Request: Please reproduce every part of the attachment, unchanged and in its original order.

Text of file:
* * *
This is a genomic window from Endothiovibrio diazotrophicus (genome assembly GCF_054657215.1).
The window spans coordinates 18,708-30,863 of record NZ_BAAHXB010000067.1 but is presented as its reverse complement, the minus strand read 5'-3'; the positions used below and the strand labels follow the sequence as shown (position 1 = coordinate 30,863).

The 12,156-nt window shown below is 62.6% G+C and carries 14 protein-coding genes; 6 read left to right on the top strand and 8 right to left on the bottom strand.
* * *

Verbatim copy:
This is a genomic window from Endothiovibrio diazotrophicus (genome assembly GCF_054657215.1).
The window spans coordinates 18,708-30,863 of record NZ_BAAHXB010000067.1 but is presented as its reverse complement, the minus strand read 5'-3'; the positions used below and the strand labels follow the sequence as shown (position 1 = coordinate 30,863).

The 12,156-nt window shown below is 62.6% G+C and carries 14 protein-coding genes; 6 read left to right on the top strand and 8 right to left on the bottom strand.